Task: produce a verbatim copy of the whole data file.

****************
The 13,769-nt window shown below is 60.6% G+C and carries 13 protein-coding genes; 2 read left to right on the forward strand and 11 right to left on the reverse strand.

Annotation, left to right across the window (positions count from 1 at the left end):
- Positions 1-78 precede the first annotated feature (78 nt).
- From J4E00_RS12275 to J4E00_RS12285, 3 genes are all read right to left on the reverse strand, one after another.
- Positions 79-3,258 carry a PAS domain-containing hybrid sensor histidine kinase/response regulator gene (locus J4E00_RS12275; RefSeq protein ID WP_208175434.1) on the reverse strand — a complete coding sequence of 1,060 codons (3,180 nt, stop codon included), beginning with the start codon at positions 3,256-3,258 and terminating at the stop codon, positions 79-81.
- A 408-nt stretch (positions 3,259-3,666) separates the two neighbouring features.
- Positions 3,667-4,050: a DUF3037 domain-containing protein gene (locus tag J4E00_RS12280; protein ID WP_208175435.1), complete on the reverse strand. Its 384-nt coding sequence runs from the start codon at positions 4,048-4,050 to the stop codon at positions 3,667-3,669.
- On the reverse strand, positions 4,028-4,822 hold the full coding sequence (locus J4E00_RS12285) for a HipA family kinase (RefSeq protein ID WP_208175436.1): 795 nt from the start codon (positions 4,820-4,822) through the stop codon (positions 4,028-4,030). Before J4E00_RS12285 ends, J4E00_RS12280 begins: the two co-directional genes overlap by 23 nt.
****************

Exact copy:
The 13,769-nt window shown below is 60.6% G+C and carries 13 protein-coding genes; 2 read left to right on the forward strand and 11 right to left on the reverse strand.

Annotation, left to right across the window (positions count from 1 at the left end):
- Positions 1-78 precede the first annotated feature (78 nt).
- From J4E00_RS12275 to J4E00_RS12285, 3 genes are all read right to left on the reverse strand, one after another.
- Positions 79-3,258 carry a PAS domain-containing hybrid sensor histidine kinase/response regulator gene (locus J4E00_RS12275; RefSeq protein ID WP_208175434.1) on the reverse strand — a complete coding sequence of 1,060 codons (3,180 nt, stop codon included), beginning with the start codon at positions 3,256-3,258 and terminating at the stop codon, positions 79-81.
- A 408-nt stretch (positions 3,259-3,666) separates the two neighbouring features.
- Positions 3,667-4,050: a DUF3037 domain-containing protein gene (locus tag J4E00_RS12280; protein ID WP_208175435.1), complete on the reverse strand. Its 384-nt coding sequence runs from the start codon at positions 4,048-4,050 to the stop codon at positions 3,667-3,669.
- On the reverse strand, positions 4,028-4,822 hold the full coding sequence (locus J4E00_RS12285) for a HipA family kinase (RefSeq protein ID WP_208175436.1): 795 nt from the start codon (positions 4,820-4,822) through the stop codon (positions 4,028-4,030). Before J4E00_RS12285 ends, J4E00_RS12280 begins: the two co-directional genes overlap by 23 nt.